Estimation of divergence times

We used the Bayesian relaxed phylogenetic approach implemented in BEAST v1.7 to estimate the age of divergence of the different clades [72, 75]. We pruned the outgroups and implemented a GTR + G model of DNA substitution to the same partition by genes used in the phylogenetic analyses. We used as priors the rates estimated for the same gene fragments in [42] for a related group of ground beetles (genus Carabus) based on a set of fossils and biogeographic events. We sequenced three fragments not included in [42], nad1, trnL and SSU, for which we used the same rates as cox1, rrnL and LSU respectively. The rates used were a strict clock for the mitochondrial genes, with mean rates of 0.0145 for the genes nad1 and cox1 and 0.0016 for the fragment rrnL + trnL; and a lognormal clock with mean rates of 0.0010 and 0.0013 for the SSU and LSU genes respectively. We used a Yule process of speciation as the tree prior, sampled the chain each 5,000 generations and used TRACER to determine convergence, measure the effective sample size of each parameter and calculate the mean and 95% highest posterior density interval for divergence times.

Availability of supporting data

All supporting data are included in the Supplementary files with the exception of the sequences, deposited in the EMBL database with accession numbers HG514501-HG514996, and the alignments and trees, deposited in tree BASE:


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We are particularly indebted to numerous colleagues and friends for their invaluable help and constant support in sampling specimens of many of the species studied in this contribution, most of them with narrow distributions and often restricted to localities of very difficult access (caves, high mountains). In particular, we wish to thank Charles Bourdeau, Hervé Bouyon, Petr Bulirsch, Gianfranco Caoduro, Dávid Čeplíck, Alain Coache, Giorgio Colombetta, Louis Deharveng, Thierry Deuve, Giorgio Fornasier and all the members of the Unione Speleologica Pordenonese, Javier Fresneda, Fulvio Gasparo, Michael Geiser, Mario Grottolo, Pier Mauro Giachino, Bernard Junger, Manfred Kahlen, Alexandr Koval, Ján Lakota, Enrico Lana, Leonardo Latella, Jean-Michel Lemaire, Roman Lohaj, Paolo Magrini, Paolo Marcia, Harald Mixanig, Roman Mlejnek, Riccardo Monguzzi, Vittorino Monzini, Carlo Onnis, Alessandro Pastorelli, Erminio Piva, Jean Raffaldi, Jean Raingeard, Jose Maria Salgado, Joachim Schmidt, and Dante Vailati. We also sincerely thank Alberto Ballerio (Brescia) for his very helpful support with the ICZN, which allowed us to confirm the generic name Aphaenops (corrected to Aphoenops in recent catalogues) as nomen protectum and conservandum in agreement with articles and 33.3.1 of the Code.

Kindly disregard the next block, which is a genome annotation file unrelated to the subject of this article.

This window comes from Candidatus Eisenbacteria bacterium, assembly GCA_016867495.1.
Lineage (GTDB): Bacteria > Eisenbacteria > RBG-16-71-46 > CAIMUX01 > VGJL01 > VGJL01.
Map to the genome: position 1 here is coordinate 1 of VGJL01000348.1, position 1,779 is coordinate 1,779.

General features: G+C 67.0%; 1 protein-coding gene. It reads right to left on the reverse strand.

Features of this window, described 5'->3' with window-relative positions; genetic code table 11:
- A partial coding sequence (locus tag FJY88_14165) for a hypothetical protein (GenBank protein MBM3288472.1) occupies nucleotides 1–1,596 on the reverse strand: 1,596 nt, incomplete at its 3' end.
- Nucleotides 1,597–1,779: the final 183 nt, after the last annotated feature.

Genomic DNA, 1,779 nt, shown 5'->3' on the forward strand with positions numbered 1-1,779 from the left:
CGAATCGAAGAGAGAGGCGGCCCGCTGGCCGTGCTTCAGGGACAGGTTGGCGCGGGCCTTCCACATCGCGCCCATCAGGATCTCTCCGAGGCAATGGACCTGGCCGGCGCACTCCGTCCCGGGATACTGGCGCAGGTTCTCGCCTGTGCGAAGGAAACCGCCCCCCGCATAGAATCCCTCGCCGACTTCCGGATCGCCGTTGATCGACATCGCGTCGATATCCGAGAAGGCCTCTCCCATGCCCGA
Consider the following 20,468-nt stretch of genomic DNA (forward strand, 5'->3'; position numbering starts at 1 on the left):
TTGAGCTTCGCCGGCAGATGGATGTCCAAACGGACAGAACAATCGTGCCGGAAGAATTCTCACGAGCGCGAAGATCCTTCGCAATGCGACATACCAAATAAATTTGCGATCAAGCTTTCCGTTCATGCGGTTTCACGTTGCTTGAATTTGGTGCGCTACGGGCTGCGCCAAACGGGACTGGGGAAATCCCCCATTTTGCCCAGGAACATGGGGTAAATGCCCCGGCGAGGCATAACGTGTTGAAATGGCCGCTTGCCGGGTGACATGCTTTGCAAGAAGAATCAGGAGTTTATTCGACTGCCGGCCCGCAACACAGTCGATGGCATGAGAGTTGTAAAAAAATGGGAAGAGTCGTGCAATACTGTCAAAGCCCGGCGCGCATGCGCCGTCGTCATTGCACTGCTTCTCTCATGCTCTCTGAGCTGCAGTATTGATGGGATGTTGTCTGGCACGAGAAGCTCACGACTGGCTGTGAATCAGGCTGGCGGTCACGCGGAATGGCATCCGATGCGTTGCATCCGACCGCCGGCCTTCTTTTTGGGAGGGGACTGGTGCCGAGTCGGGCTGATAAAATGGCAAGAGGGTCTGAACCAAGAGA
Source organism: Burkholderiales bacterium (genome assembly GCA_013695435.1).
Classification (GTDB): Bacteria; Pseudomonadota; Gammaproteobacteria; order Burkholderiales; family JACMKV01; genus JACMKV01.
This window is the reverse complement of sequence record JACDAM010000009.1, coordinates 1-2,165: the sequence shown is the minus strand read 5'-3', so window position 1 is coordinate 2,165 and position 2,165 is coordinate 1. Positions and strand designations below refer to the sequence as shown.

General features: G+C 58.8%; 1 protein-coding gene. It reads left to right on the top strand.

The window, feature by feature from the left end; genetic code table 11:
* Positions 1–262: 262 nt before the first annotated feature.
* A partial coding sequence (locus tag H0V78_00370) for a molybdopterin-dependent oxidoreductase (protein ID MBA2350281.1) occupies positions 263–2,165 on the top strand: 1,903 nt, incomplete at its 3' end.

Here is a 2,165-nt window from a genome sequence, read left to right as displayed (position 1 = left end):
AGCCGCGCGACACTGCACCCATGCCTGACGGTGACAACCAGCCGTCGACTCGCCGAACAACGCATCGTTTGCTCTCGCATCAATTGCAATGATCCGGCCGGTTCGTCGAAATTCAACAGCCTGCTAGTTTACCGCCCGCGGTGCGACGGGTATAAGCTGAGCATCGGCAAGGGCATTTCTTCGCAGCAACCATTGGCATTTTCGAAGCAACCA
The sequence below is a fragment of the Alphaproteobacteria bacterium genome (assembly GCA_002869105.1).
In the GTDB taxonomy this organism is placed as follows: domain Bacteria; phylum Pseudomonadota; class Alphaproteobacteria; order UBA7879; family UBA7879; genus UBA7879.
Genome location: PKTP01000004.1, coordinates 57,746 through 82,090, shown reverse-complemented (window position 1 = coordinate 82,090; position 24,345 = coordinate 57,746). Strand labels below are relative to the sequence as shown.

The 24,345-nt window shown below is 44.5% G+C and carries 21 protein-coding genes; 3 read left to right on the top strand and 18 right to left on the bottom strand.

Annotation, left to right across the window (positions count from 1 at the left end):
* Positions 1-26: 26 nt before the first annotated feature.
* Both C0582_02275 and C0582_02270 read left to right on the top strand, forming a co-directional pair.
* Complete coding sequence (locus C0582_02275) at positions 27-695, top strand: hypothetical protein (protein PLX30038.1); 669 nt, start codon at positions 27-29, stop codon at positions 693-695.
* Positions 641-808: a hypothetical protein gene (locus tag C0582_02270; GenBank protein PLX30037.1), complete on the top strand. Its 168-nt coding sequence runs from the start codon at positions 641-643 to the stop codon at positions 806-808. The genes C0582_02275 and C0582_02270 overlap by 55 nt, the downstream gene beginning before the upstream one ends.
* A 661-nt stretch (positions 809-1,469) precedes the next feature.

Although none of the species sampled is included in international lists for the conservation of endangered species of wild fauna (Annexes of the Habitat Directive 92/43/EEC, Berna Convention or CITES), we thank the local administrations, speleological associations or responsibles of Natural Parks for the licenses to access closed, touristic or protected areas or caves. License for the subterranean taxa protected in France was obtained as specified in [9] (arrêtés N°2003-06, 25/2003, 2004–01). We thank Diego Lonardoni (Director of the the Lessinia Natural Parc, Verona, Italy) for his authorisation to conduct scientific investigations in this area and Slavko Polak (Notranjski muzej Postojna) for his support in sampling in some Slovenian caves. We also thank the ZSM for allowing the use of specimens of the Daffner collection for DNA extractions, Enrico Lana for the picture of Italaphaenops dimaioi and two anonymous referees for comments to the manuscript.